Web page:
Dane Ortlund, Gentle and Lowly; The Heart of Christ for Sinners and Sufferers, Wheaton: Crossway, 2020.
Matthew 11:29 tells us that Jesus is gentle and lowly of heart, and Dane Ortlund has the laudatory aim of uncovering some of the depths as to what that means. His book has become a best seller, and with good reason. One of the few evangelical criticisms has come from John McArthur’s ‘Grace to You’ where Jeremiah Johnson wrote a rather ill-tempered review, which accused Ortlund of wanting to tame the Lion of Judah.
Ortlund writes that ‘The one who rules and ordains all things bring affliction into our lives with a certain divine reluctance’ (p.138). I do not see how we avoid saying that. God Himself says He is ‘slow to anger’ (Ex.34:6-7), He does not afflict ‘from the heart’ (Lam.3:33), He takes no pleasure in the death of the wicked (Ezek.33:11), and He agonises within Himself over His judgment on Israel (Hos.11:8-9).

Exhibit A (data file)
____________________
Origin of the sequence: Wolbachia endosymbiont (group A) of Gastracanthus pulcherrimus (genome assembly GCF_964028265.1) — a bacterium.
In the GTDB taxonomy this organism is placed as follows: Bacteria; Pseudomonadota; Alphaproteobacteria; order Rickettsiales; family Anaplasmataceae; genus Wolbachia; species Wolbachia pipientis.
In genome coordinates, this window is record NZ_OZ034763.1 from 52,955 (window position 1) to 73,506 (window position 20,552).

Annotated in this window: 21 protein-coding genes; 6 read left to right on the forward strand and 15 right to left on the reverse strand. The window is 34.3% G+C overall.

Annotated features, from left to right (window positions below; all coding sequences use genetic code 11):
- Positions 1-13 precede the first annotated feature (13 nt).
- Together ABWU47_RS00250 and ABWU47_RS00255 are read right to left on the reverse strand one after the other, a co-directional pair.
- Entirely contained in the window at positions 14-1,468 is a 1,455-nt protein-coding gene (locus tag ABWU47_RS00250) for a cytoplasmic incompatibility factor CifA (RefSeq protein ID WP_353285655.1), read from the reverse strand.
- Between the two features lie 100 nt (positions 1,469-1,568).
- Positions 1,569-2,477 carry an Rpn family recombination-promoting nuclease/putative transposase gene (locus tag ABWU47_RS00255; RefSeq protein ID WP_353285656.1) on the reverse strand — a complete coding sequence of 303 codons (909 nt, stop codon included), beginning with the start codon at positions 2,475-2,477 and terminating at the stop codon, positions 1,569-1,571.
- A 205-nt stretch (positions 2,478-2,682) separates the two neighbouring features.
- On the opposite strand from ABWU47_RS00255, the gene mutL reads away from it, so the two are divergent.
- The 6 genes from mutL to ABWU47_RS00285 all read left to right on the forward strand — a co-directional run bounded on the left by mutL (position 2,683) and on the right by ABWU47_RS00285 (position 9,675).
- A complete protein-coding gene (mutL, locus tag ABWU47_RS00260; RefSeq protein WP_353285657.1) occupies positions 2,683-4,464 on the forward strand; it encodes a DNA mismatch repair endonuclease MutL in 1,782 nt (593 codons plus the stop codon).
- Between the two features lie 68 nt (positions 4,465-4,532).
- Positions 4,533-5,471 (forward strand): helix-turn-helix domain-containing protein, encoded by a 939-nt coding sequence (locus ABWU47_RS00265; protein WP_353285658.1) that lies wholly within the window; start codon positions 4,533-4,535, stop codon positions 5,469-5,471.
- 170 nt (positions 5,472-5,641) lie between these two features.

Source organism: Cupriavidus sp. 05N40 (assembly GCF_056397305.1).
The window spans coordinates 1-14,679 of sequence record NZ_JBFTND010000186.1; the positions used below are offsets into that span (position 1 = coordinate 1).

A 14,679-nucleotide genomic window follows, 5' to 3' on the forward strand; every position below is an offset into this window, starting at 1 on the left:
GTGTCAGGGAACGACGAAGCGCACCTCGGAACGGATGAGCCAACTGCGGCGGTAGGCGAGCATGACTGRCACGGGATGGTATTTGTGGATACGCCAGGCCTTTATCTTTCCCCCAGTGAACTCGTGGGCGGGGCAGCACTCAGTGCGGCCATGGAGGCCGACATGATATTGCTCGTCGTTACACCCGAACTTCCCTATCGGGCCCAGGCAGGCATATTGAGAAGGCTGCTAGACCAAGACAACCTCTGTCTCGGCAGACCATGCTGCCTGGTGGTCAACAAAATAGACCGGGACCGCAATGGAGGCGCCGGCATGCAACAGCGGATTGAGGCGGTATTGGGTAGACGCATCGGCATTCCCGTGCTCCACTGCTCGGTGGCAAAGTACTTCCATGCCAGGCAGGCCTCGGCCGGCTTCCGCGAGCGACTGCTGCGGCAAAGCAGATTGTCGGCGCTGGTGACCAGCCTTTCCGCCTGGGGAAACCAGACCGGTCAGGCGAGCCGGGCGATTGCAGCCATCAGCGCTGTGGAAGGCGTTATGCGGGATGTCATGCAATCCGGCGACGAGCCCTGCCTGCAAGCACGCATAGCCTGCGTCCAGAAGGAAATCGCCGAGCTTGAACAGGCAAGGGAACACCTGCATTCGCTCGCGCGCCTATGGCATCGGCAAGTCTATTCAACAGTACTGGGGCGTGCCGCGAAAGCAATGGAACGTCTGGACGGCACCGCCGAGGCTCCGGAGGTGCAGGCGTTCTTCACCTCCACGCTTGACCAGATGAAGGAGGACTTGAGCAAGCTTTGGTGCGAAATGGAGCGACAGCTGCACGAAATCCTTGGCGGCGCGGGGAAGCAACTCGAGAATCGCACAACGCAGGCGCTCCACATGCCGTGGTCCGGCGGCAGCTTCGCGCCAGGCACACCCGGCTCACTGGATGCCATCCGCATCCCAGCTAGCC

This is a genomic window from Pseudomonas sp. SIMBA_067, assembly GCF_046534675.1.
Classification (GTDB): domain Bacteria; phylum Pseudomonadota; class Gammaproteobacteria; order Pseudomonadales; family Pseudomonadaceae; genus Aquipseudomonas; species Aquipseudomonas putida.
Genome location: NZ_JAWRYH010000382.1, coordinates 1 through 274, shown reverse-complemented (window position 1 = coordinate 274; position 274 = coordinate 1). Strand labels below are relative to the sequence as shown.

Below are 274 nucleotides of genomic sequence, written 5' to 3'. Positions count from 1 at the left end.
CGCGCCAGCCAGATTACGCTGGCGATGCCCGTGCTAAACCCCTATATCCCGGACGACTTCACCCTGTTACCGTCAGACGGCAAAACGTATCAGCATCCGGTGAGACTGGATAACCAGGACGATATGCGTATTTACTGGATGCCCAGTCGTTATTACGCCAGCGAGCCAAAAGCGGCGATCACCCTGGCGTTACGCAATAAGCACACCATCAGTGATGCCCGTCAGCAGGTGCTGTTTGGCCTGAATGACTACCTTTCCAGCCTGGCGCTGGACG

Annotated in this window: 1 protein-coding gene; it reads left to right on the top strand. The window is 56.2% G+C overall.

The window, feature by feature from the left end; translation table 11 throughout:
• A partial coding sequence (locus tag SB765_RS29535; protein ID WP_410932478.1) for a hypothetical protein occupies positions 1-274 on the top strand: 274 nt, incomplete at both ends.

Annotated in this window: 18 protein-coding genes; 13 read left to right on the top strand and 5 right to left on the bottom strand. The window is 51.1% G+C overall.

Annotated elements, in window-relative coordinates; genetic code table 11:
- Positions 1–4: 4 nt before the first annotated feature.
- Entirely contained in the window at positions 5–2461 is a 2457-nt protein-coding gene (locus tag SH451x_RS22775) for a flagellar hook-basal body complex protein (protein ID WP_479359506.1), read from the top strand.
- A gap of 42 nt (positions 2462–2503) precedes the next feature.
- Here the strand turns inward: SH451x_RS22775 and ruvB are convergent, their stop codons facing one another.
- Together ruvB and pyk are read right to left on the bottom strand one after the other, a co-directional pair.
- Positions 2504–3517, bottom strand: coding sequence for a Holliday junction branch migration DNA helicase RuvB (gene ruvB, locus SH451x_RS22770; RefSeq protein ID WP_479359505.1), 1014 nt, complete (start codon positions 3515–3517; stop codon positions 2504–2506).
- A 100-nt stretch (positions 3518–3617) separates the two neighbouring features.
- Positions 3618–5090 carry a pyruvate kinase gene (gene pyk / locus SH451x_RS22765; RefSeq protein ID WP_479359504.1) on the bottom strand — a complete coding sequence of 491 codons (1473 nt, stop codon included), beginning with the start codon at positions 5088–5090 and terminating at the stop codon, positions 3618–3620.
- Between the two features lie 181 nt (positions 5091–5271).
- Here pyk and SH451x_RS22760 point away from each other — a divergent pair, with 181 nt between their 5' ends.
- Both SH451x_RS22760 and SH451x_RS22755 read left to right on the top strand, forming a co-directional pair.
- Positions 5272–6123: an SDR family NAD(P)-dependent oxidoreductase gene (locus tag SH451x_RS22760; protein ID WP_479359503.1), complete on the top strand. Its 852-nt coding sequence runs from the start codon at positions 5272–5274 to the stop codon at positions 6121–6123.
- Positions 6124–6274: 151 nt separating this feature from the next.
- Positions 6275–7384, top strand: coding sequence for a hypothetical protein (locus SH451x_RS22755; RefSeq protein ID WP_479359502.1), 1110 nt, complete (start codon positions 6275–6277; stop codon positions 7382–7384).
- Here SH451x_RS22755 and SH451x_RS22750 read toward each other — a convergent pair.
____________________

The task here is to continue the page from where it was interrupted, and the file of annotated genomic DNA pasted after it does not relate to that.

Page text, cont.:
It is difficult to explain such texts, but we dare not explain them away. Going back to the Reformation, Matthew 11:29 was Philip Melanchthon’s favourite verse in the Bible, with good reason. In the Puritan period, Thomas Goodwin called on his hearers to go to Christ, and then added: ‘If you knew his heart, you would’ (p.216).
The major problem is that one divine truth requires another for the truth to be clear. For example, Jesus washed His disciples’ feet in John 13, acting out the part of a servant. The impact of what He does, however, depends on our understanding that He is Lord. It is the Lord who ‘deacons’. There is, it seems to me, a lack of that kind of ballast in Ortlund’s book. It is all true, but we would welcome it all the more if there was a stronger emphasis on the truth of God’s holiness and Lordship. After all, that is the context in Matthew 11. It is the One who has received all things from the Father and who alone knows Him (Matt.11:27) who is gentle and lowly (Matt.11:29). Knowing the former gives great power to understanding the latter.
But this is a book that will help many, even leading some into the kingdom of God.
– Peter Barnes
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